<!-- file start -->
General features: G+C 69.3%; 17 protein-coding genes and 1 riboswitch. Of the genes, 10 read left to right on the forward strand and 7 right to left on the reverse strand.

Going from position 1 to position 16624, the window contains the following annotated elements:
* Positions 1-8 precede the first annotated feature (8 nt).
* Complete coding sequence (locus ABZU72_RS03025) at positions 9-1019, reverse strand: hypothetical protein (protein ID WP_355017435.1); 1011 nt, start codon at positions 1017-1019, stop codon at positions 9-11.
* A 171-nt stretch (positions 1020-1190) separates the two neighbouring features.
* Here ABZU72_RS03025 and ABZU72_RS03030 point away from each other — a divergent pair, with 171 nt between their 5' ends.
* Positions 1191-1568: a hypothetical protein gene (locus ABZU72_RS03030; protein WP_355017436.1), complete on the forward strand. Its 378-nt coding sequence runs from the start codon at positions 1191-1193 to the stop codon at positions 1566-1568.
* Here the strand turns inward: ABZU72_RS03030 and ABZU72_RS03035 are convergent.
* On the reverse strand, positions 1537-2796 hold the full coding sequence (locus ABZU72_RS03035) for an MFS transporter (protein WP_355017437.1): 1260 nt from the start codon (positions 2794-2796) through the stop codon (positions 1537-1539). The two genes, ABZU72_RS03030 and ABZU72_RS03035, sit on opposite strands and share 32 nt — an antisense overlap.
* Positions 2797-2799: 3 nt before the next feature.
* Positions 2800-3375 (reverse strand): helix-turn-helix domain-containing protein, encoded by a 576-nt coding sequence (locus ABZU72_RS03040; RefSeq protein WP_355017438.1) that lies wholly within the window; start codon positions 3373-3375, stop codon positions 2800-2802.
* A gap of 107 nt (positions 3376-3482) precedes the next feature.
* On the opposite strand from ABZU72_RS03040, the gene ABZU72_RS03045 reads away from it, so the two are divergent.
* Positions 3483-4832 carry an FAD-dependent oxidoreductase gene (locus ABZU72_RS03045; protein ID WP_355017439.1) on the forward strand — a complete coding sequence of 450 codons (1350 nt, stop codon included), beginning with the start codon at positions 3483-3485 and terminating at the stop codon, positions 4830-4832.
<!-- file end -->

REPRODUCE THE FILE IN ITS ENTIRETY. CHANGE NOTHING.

General features: G+C 69.3%; 17 protein-coding genes and 1 riboswitch. Of the genes, 10 read left to right on the forward strand and 7 right to left on the reverse strand.

Going from position 1 to position 16624, the window contains the following annotated elements:
* Positions 1-8 precede the first annotated feature (8 nt).
* Complete coding sequence (locus ABZU72_RS03025) at positions 9-1019, reverse strand: hypothetical protein (protein ID WP_355017435.1); 1011 nt, start codon at positions 1017-1019, stop codon at positions 9-11.
* A 171-nt stretch (positions 1020-1190) separates the two neighbouring features.
* Here ABZU72_RS03025 and ABZU72_RS03030 point away from each other — a divergent pair, with 171 nt between their 5' ends.
* Positions 1191-1568: a hypothetical protein gene (locus ABZU72_RS03030; protein WP_355017436.1), complete on the forward strand. Its 378-nt coding sequence runs from the start codon at positions 1191-1193 to the stop codon at positions 1566-1568.
* Here the strand turns inward: ABZU72_RS03030 and ABZU72_RS03035 are convergent.
* On the reverse strand, positions 1537-2796 hold the full coding sequence (locus ABZU72_RS03035) for an MFS transporter (protein WP_355017437.1): 1260 nt from the start codon (positions 2794-2796) through the stop codon (positions 1537-1539). The two genes, ABZU72_RS03030 and ABZU72_RS03035, sit on opposite strands and share 32 nt — an antisense overlap.
* Positions 2797-2799: 3 nt before the next feature.
* Positions 2800-3375 (reverse strand): helix-turn-helix domain-containing protein, encoded by a 576-nt coding sequence (locus ABZU72_RS03040; RefSeq protein WP_355017438.1) that lies wholly within the window; start codon positions 3373-3375, stop codon positions 2800-2802.
* A gap of 107 nt (positions 3376-3482) precedes the next feature.
* On the opposite strand from ABZU72_RS03040, the gene ABZU72_RS03045 reads away from it, so the two are divergent.
* Positions 3483-4832 carry an FAD-dependent oxidoreductase gene (locus ABZU72_RS03045; protein ID WP_355017439.1) on the forward strand — a complete coding sequence of 450 codons (1350 nt, stop codon included), beginning with the start codon at positions 3483-3485 and terminating at the stop codon, positions 4830-4832.